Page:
by Reg Green
Nicholas, 27 years ago, on the lower slopes of the Matterhorn in Switzerland, a few days before he was shot by two minor Mafia figures on the Naples to Sicily autostrada who mistook our car for one delivering jewelry.
Like many other high school kids I writhed my way through a few of John Keats' Best-Loved Poems, though Best-Hated would be more accurate. In my class of thirty boys in England every one of us boiled with rage at language that was deliberately perplexing, needlessly archaic and (the last and unforgivable straw) soppy.
One poem in the syllabus was Ode on a Grecian Urn whose main phrases I tried to commit to memory without the slightest desire to understand a word. It opens:
Only a committee of sado-masochistic pedophiles could have made a school-leaving certificate dependent on such stuff. The main theme is that the lovers on a classical piece of art have never aged, never lost their innocence, though they are thousands of years old. It's a lovely idea. If only he had written it more simply!
One day, having magnified the photo above, however -- the last one we took before the boy in it, my seven-year old son, Nicholas, was shot in a botched robbery while we were on a vacation in Italy -- I saw with a shock that we weren't alone. On the trail below us were two other hikers.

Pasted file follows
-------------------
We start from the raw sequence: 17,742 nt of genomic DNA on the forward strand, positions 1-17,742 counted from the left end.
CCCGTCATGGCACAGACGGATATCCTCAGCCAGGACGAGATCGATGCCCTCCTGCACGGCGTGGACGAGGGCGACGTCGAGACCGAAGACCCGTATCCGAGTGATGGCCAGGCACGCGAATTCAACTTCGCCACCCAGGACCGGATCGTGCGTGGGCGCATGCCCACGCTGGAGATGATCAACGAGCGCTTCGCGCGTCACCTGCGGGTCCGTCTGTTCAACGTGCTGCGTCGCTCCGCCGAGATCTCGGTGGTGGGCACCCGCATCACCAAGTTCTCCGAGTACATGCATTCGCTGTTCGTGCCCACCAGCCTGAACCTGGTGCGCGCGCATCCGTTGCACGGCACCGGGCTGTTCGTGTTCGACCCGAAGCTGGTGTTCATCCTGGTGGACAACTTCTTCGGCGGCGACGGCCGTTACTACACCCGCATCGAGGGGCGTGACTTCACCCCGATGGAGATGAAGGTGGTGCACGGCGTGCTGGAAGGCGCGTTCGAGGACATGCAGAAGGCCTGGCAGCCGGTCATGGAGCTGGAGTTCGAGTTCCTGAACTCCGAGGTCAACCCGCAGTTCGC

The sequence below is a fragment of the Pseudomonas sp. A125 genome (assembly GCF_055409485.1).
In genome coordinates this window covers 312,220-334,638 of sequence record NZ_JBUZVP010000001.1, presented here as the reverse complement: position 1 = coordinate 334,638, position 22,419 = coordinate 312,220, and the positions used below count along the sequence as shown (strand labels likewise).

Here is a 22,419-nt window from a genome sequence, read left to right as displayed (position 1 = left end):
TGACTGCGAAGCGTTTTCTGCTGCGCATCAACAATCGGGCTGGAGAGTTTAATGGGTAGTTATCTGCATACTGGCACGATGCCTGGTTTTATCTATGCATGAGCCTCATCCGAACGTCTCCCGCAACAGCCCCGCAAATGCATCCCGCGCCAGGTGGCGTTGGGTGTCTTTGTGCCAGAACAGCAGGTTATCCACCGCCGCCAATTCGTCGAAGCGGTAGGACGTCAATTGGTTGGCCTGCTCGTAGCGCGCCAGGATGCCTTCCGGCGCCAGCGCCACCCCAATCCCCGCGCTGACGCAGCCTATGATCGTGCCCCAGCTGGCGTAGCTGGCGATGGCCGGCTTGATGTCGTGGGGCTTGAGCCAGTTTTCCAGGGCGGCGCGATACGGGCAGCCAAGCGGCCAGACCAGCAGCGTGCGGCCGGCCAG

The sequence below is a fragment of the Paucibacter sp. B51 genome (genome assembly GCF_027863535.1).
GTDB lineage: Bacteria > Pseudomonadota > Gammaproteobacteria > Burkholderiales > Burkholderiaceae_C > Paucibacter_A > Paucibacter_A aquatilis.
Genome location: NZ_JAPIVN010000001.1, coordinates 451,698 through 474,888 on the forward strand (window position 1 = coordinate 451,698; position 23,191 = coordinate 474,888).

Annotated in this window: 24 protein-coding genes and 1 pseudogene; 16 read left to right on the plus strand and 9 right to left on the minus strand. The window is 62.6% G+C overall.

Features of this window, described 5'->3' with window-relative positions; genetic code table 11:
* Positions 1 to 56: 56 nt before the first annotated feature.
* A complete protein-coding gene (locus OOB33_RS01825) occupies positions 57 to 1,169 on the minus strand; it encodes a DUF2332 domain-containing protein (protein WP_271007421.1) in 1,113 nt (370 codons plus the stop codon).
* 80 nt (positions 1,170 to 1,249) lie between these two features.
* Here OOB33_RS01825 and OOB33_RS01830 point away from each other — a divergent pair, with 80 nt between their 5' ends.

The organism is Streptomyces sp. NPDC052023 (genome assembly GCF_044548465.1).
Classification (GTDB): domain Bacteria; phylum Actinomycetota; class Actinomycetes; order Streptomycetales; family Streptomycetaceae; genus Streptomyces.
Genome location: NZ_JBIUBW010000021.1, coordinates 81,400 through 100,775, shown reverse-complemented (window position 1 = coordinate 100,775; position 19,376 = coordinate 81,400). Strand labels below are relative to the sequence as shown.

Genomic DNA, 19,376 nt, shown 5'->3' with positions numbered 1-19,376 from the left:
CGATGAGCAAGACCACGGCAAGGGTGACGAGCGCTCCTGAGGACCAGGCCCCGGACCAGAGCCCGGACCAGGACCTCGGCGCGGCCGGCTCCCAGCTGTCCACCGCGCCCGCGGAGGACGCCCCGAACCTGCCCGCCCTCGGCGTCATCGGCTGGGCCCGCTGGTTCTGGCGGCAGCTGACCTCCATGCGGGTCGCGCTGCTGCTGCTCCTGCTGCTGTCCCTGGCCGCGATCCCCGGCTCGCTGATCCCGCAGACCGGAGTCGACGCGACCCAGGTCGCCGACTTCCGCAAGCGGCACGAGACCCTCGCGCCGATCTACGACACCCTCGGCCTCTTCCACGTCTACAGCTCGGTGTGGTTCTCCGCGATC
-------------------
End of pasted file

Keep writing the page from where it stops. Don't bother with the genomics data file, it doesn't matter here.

We never met them, they may never have seen us but, like the lovers in the poem, they live on, youthful, jaunty and unaware to this day of being on the edge of a tragedy that caused a tectonic shift in tens of millions of hearts. I mean it literally. A book I wrote, The NIcholas Effect, was the basis for a made-for-television movie, starring Jamie Lee Curtis, callled "Nicholas' Gift," about how we donated his organs and corneas to seven very sick Italians, four of them teenagers, that has been seen by 100 million people world-wide. Everywhere -- Russia, Venezuela, Taiwan etc. -- awareness of the power of organ donation to save multiple families from devastation spread rapidly. In Italy alone thousands of people are alive who would have died (nicholasgreen.org)
So the maddening Keats was doubly right. On top of its original lesson, his poem now has an extra layer of meaning, even though it too has remained unchanged for two hundred years.
I am glad you are able to draw some solace from Keats and your son's gifts to strangers. It is truly shocking.